Venezuela’s oil and gas sector was already caught on a vicious cycle well before the Covid-19 outbreak created a world economic crisis. During the last decade, the country’s hydrocarbon sector has suffered from chronic underinvestment and in 2019 the US government imposed sanctions on the country’s oil trade, its main source of revenue.
This has effectively restricted the exporting capabilities of the country, has created operational bottlenecks and has left Venezuelan government and its National Oil Company, PDVSA, with less and less means for investing on the sector. As a result, production has been on a continuous decline since 2015 and in May 2020 was officially reported at 570 thousand barrels per day (mbd).
During 2018, the United States accounted for approximately 500 mbd of Venezuelan crude oil exports. After the 2019 sanctions, exports to China and India somehow compensated the loss of the US buyers. However, during 2020 both lower demand for crude worldwide and a tightening of sanctions have reduced export capability to its worse level to date.
Lower exports have led to an increase in the storage capacity utilization of the country, which has a peak operating capacity estimated at less than 40 million barrels, and in consequence, production cuts have already occurred. The largest production drop is expected to happen in Orinoco Oil Belt, where production is currently estimated at 161 mbd, already three times lower than in 2019. Also in Orinoco Belt some ventures with the highest heavy oil production in the region (Petrolera Sinovensa and Petromonagas) have apparently produced nothing in June, while assets Petropiar and Petrocedeno stopped operations. At present, there is only one oilrig operating in the country.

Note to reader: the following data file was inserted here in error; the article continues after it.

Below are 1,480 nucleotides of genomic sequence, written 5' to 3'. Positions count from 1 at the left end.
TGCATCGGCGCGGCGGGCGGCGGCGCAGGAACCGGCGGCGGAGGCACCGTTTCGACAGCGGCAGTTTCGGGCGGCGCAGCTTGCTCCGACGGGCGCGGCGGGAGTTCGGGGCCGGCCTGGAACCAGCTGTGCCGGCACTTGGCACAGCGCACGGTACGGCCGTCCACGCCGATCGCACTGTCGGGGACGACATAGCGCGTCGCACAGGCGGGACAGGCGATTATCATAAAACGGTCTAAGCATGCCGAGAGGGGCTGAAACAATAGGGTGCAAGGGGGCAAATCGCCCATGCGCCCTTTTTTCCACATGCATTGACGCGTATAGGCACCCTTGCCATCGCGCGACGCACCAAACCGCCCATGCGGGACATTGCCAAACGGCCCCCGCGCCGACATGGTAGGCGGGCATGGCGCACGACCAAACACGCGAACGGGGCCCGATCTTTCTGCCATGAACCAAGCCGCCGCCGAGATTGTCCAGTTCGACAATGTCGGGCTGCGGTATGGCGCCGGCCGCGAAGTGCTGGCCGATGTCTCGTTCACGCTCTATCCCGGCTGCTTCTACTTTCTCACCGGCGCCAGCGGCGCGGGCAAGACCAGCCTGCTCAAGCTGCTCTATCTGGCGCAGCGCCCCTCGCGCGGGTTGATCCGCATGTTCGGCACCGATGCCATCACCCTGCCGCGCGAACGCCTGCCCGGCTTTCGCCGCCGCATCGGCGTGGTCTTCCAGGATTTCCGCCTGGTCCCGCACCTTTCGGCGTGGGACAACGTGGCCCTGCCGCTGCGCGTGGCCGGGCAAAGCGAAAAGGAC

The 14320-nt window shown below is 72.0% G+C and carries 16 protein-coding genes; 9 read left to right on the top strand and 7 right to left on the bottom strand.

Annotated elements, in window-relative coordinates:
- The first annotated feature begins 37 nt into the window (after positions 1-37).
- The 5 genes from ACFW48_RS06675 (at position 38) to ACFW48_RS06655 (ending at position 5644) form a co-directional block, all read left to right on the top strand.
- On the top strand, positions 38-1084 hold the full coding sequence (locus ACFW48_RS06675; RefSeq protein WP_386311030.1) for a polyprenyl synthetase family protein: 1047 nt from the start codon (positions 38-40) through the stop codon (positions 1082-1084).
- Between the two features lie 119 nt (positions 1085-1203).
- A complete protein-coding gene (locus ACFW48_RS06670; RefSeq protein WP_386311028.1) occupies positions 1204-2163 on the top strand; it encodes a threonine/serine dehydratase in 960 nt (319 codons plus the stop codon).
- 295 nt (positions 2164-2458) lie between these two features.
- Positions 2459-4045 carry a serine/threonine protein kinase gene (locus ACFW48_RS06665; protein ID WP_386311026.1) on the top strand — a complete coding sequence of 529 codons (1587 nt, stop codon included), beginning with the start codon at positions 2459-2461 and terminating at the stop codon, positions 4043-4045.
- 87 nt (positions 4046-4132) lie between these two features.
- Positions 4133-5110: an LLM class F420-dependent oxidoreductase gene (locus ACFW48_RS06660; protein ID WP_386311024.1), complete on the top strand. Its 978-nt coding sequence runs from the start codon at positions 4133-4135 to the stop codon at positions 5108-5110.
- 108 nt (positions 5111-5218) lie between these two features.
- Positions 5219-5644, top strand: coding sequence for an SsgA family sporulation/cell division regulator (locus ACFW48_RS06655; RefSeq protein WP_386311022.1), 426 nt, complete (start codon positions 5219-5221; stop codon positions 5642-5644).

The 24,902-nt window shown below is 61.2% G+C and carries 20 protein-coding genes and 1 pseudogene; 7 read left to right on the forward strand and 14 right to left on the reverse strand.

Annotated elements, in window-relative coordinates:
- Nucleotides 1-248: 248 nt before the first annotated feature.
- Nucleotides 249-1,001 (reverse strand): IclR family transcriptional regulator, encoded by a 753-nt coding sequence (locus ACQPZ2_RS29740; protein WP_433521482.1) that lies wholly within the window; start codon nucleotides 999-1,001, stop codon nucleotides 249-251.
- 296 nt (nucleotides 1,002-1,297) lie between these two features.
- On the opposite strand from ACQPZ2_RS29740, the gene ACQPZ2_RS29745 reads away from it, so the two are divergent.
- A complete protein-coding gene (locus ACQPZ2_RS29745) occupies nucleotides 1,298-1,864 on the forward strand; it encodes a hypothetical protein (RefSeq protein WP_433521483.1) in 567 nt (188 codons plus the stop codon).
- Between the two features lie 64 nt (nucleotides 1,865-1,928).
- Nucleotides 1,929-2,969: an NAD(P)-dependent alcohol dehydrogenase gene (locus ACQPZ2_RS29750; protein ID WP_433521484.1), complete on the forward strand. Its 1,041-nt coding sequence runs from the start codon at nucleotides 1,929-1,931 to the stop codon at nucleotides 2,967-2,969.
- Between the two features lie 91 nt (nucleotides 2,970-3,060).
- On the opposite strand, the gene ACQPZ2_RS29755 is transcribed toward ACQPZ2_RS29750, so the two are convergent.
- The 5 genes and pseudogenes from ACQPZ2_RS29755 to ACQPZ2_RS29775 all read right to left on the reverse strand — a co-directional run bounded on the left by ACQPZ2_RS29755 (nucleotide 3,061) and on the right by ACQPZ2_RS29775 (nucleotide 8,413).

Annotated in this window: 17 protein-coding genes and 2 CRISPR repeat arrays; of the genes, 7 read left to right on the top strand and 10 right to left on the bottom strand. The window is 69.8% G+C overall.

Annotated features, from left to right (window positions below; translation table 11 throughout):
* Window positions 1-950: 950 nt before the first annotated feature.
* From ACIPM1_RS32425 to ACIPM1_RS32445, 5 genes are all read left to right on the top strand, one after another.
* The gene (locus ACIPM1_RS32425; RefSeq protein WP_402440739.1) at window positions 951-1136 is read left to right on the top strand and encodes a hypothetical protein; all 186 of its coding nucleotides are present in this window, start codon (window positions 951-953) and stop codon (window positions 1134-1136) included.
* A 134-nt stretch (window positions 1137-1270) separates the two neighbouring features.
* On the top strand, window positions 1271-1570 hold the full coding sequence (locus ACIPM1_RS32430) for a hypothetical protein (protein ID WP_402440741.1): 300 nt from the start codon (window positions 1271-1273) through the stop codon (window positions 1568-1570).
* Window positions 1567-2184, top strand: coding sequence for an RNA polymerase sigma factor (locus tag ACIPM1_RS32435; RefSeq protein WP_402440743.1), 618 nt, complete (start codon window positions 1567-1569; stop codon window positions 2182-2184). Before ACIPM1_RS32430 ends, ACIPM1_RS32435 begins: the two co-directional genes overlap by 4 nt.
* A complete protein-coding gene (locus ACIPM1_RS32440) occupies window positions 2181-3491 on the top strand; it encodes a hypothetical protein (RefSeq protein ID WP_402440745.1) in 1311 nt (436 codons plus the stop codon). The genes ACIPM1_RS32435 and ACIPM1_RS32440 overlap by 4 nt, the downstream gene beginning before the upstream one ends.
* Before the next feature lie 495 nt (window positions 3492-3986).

Natural gas projects announced to develop Venezuela’s vast offshore reserves have been in the planning for many years, and during the last five years negotiations between the Venezuelan government with Russia’s and Trinidad and Tobago’s counterparts had put these projects back on track. However after a worsening of the political and economic climate of the country these projects are currently on hold.
Several international companies currently remain in Venezuela. However, they are not investing in any relevant manner and have in fact minimum personnel. It is fair to assume that for most of these operators the best-case scenario requires a change in government, which could kick-starts the sector under renewed rules or laws.